What Steps do I Follow when Conducting Interviews?
Different approaches could be adopted when conducting interviews. Regarding this, common steps entailed in the interview process include:
a) Evaluating the type of data you want to gather: this a very important step since it affects the relevancy of data collected.
Principally, it looks at such data elements as whether it should be qualitative or quantitative.
This step entails reviewing the interview questions vis-à-vis the type of information you want to gather to ensure that they are correspondent.
b) Determining the research population and sample: this entails deciding on the people to interview.
It includes their number (sample size).
You are required to consider the nature of the research population to establish the most appropriate form interview to conduct.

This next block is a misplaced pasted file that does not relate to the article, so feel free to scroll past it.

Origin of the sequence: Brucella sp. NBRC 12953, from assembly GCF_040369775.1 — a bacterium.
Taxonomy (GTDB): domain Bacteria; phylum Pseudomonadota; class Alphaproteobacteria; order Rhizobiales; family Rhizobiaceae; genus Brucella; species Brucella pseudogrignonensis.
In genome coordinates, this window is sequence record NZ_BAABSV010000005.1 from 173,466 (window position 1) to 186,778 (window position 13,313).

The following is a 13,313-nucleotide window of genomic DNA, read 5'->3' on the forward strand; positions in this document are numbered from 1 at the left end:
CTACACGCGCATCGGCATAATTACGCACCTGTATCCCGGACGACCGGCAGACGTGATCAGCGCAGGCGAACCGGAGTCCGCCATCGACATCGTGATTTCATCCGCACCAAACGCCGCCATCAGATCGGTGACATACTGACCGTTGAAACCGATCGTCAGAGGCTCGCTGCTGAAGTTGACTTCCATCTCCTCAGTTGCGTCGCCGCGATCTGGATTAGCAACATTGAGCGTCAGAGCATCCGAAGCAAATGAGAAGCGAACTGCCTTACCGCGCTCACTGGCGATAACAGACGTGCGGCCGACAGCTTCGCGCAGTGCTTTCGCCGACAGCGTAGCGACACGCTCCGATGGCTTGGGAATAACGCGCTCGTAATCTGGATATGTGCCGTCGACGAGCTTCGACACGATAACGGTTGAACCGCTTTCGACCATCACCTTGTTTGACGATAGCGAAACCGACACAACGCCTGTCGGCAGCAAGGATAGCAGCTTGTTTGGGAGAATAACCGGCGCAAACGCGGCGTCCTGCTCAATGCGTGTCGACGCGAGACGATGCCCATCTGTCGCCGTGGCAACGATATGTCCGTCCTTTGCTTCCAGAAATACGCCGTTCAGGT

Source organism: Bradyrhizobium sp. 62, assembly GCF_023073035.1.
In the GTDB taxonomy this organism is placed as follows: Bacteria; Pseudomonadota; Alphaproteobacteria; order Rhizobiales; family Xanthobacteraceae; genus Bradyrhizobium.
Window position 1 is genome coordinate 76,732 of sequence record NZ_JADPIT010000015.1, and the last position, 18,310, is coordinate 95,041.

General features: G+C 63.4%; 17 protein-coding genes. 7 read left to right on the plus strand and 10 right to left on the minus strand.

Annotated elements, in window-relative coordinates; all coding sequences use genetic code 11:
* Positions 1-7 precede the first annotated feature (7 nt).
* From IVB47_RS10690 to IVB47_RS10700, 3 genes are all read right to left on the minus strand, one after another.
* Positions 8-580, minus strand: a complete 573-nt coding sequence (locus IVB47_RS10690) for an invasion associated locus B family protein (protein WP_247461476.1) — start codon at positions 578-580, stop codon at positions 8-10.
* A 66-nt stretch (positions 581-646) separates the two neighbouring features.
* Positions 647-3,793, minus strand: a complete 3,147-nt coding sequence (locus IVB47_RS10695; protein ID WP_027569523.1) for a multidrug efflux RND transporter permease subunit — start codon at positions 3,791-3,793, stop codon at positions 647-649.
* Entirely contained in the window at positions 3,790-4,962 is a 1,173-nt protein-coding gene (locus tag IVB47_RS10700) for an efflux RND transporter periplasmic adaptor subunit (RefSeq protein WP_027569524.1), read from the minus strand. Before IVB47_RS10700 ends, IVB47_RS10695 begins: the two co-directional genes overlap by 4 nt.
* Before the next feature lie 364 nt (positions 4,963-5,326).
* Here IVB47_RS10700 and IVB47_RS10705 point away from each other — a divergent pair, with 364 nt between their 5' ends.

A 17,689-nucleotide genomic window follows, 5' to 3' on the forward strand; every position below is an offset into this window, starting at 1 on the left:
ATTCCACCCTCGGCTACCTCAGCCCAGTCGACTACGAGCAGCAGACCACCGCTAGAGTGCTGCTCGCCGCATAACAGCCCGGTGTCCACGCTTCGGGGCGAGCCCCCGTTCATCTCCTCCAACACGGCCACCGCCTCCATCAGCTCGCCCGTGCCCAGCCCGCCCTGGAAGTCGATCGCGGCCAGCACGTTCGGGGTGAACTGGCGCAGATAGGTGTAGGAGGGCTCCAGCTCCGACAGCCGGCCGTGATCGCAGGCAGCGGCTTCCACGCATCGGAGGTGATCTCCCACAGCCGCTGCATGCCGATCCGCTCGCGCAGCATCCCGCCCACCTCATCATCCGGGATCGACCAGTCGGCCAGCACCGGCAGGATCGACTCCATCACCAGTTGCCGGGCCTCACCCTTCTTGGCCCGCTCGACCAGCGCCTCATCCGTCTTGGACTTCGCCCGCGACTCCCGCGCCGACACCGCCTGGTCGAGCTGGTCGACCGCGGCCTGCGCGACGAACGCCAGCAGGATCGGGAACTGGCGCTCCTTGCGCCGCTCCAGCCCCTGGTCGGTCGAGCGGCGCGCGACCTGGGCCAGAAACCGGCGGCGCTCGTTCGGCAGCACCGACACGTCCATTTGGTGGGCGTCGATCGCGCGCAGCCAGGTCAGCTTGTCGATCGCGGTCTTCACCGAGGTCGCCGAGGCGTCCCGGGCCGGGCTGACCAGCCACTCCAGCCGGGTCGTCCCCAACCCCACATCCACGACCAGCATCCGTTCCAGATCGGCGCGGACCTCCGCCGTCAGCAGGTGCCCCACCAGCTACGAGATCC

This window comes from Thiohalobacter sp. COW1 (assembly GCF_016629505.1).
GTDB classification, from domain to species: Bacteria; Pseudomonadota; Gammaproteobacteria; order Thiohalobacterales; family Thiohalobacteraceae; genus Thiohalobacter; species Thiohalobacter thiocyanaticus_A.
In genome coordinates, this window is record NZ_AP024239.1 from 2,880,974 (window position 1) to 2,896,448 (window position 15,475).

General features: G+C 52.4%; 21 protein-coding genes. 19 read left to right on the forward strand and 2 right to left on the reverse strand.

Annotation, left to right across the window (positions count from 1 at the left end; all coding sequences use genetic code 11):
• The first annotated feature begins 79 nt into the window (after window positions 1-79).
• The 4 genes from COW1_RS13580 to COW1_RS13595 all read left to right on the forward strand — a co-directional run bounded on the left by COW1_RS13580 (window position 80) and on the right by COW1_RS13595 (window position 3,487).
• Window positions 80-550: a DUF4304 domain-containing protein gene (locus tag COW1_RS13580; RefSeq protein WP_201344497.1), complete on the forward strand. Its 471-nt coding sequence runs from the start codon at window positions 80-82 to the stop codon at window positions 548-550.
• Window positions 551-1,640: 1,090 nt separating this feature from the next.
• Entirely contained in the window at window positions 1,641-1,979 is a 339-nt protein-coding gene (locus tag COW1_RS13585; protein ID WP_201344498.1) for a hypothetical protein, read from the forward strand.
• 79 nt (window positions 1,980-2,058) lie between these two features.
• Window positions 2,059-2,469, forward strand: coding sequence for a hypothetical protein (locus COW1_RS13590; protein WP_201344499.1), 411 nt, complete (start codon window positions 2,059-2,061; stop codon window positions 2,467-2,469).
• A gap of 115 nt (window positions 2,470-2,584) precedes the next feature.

Per se, demographics such as age and socioeconomic status may affect the population’s and sample’s ability to use specific technology in the interview process.
c) Training the interviewers: note that it is not always possible to conduct interviews by yourself.
As such, in cases where the sample size is considerably huge, it is essential to look for assistance.
You should aim to acquire such assistance from people with knowledge in the entailed field.
Markedly, it is important to train the assisting interviewers on the interview process and the use of interview guide to ensure consistency in data collection.
d) Conducting a pilot test: this entails pretesting the interview tools before the actual interview.
This step is quite essential in examining the accuracy and appropriateness of the interviews.
You should conduct a mock interview to help identify potential problems, and therefore help to smoothen the interview process.
e) Deciding on the interview location: this is the last step before the actual use of interviews in data collection.
It is important in enhancing the comfort of the interviewee and ensuring a smooth interview process.
You should consult with the interviewees before deciding on the interview location.